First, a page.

These white-cheeked tern species are monogamous and territorial. The nesting sites are located on inshore and offshore islands, coral islands, sandy and gravel beaches, sand dunes and sand flats above the high-tide levels.

The nest of these tern species is a scrape on rock, sand, gravel or coral. The clutch contains 2-3 eggs. The incubation and fledging periods are not known. The fledged chicks remain dependant on the parents for several weeks.

Migration and movement patterns

These white-cheeked tern species are partially migratory birds. The populations occurring across eastern Red Sea coast and Persian Gulf are migratory. They migrate eastwards to the coastal regions of Iran, Pakistan and western India for wintering.

The white-cheeked tern populations occurring across the northeast coast of Africa, spanning Egypt, Sudan, Eritrea, Djibouti, Somalia and Kenya, are non-migratory resident birds (del Hoyo et al. 1996).

Post breeding, the resident juvenile white-cheeked tern may disperse and establish in new locations within the range. Within their range they may make local movements for feeding and breeding.

White-cheeked tern - Quick Facts

  • Scientific name: Sterna repressa
  • Species author: Hartert, 1916
  • Synonyms/Protonym: Sterna repressa E. J. O. Hartert, 1916
  • Family: Laridae › Charadriiformes › Aves › Chordata › Animalia
  • Vernacular names: English: White-cheeked tern, Chinese: 白颊燕鸥, French: Sterne à joues blanches, German: Weißwangen-Seeschwalbe, Spanish: Charrán arábigo, Russian: Аравийская крачка, Japanese: アラビアアジサシ
  • Other names: Whitecheeked Tern, White-cheeked Tern
  • Distribution: northeast African coast, Red Sea coast, Persian Gulf, coast of Iran and Pakistan, west coast of India
  • Diet and feeding habits: small fish, invertebrates
  • IUCN status listing: Least Concern (LC)

Conservation and survival

The global population size of the white-cheeked tern (Sterna repressa) has not been quantified. The overall population trend of the species is considered to be decreasing.

In most of its range, this tern species is reported to be uncommon to rare. The generation length is 11 years. Its distribution size is about 8,880,000 sq.km.

Habitat alteration and destruction, human intrusions and disturbance at the nesting sites and egg-harvesting are the main threats that are endangering the survival of these tern species.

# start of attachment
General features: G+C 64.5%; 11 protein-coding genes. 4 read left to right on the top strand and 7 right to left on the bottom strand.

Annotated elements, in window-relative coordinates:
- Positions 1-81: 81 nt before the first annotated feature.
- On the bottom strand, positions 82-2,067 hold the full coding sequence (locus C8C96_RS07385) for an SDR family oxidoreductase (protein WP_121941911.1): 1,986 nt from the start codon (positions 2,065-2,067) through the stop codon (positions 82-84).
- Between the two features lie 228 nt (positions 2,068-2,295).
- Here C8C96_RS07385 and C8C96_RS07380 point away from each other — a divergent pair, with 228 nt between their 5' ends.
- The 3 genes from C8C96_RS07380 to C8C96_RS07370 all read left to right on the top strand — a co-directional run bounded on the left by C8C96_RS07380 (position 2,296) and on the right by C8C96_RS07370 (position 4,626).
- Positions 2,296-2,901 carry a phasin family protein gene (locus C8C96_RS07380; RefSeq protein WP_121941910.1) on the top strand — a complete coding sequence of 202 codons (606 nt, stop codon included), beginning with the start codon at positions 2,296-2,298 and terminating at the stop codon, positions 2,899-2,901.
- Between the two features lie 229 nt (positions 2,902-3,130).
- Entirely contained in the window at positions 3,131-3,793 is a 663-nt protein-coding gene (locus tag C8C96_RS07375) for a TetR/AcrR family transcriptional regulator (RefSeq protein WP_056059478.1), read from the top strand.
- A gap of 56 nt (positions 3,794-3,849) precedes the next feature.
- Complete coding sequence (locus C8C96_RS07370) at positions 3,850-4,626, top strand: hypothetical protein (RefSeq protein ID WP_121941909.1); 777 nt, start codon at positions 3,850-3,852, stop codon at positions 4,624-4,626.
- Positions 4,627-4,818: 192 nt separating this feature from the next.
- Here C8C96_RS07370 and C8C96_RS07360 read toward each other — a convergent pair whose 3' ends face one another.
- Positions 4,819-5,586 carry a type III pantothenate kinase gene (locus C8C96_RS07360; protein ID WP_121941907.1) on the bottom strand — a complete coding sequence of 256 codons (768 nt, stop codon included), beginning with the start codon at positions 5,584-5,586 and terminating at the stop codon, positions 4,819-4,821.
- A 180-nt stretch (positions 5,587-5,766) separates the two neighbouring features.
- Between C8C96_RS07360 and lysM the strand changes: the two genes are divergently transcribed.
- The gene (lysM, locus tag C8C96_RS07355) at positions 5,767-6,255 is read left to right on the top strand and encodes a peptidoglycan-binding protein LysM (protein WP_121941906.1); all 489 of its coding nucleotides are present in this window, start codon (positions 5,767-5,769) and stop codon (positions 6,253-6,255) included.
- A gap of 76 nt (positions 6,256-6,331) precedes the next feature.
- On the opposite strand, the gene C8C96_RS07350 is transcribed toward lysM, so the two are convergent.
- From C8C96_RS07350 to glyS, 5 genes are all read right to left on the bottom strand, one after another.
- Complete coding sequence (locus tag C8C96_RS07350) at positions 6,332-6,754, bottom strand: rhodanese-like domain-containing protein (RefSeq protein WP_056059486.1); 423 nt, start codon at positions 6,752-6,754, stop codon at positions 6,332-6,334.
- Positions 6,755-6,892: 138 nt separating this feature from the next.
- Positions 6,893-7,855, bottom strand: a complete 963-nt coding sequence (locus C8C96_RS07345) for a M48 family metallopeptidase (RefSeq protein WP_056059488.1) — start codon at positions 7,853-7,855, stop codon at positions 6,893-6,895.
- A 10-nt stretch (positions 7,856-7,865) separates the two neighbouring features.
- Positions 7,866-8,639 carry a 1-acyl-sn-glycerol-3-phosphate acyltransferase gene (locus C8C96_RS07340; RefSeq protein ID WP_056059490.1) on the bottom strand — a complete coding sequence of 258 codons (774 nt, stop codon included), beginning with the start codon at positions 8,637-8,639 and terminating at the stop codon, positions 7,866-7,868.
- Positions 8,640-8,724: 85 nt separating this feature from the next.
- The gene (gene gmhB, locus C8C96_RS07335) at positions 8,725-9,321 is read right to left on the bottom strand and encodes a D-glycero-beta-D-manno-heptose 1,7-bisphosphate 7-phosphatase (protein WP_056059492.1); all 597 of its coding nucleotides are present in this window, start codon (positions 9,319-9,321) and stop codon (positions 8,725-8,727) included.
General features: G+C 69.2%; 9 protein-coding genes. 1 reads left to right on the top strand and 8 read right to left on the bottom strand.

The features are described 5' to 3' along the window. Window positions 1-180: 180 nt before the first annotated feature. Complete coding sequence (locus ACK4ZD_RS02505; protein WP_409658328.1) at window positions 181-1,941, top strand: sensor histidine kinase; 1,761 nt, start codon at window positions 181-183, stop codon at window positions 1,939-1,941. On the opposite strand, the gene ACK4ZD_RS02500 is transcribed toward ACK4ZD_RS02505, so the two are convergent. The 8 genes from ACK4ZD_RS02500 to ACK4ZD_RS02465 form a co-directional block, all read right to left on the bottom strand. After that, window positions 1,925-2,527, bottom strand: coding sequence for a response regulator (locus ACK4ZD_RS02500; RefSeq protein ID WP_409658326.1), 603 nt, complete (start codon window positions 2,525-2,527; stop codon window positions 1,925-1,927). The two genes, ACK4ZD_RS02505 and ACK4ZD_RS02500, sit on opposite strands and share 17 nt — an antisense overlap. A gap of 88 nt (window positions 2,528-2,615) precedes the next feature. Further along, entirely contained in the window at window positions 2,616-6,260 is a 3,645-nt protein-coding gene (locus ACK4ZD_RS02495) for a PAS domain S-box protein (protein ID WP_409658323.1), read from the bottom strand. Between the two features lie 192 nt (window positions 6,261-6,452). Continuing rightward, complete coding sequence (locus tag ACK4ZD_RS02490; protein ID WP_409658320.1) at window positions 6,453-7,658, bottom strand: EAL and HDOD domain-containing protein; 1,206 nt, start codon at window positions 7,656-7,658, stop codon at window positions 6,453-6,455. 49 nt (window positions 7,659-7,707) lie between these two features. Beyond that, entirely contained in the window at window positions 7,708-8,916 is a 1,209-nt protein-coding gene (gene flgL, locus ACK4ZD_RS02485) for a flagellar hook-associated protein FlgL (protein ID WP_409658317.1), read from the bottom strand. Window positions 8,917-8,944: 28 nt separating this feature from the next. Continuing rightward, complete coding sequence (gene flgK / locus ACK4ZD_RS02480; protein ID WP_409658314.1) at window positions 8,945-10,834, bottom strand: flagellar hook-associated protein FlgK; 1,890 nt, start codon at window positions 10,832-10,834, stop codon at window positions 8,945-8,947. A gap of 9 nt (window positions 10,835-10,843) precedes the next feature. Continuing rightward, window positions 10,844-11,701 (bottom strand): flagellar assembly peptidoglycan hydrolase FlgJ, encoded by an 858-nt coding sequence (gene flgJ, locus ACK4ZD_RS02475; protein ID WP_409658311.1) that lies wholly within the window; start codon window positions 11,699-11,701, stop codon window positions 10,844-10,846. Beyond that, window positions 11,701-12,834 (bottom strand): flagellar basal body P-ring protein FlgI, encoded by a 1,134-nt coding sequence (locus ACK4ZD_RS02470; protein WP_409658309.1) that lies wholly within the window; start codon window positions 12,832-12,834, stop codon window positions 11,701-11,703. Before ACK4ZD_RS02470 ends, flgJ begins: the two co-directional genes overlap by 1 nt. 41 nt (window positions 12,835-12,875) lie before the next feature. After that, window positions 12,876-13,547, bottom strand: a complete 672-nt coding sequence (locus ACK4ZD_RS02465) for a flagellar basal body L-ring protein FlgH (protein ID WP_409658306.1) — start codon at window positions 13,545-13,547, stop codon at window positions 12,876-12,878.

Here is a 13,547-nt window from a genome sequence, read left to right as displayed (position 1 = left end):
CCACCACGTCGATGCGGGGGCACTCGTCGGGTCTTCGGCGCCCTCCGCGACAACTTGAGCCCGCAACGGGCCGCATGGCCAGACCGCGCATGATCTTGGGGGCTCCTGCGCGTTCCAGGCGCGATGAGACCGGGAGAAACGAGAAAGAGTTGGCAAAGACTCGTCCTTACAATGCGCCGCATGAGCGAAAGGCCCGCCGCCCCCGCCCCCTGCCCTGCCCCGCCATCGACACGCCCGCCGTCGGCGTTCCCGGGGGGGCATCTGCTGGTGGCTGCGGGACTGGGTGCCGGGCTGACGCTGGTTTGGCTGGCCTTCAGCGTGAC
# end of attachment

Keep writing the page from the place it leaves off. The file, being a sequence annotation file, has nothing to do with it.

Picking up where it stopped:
IUCN and CITES status

The white-cheeked tern (Sterna repressa) does not approach the thresholds for being Vulnerable, either under the range size criterion, or under the population trend criterion or under the population size criterion.

The IUCN (International Union for Conservation of Nature) has categorized and evaluated the tern species and has listed it as of "Least Concern".

The CITES (Convention on International Trade in Endangered Species of Wild Fauna and Flora) status is ‘Not Evaluated’ for the white-cheeked tern (Sterna repressa).
Taxonomy and scientific classification of Sterna repressa
Species:S. repressa
Binomial name:Sterna repressa
IUCN status listing:
Least Concern
The white-cheeked tern (Sterna repressa) is closely related to common tern (Sterna hirundo).
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1.Photo source: https://en.wikipedia.org/wiki/File:White-cheeked_Tern.jpg (cropped)
Photo author: Shah Jahan | License: CC BY 3.0 as on 5/1/18
2.Photo source: https://www.flickr.com/photos/mikeprince/15271127301/ (cropped)
Photo author: Mike Prince | License: CC BY 2.0 as on 5/1/18
3.Photo source: https://www.flickr.com/photos/mikeprince/15087350659/ (cropped)
Photo author: Mike Prince | License: CC BY 2.0 as on 5/1/18
4.Photo source: https://www.flickr.com/photos/mikeprince/15271086981/ (cropped)
Photo author: Mike Prince | License: CC BY 2.0 as on 5/1/18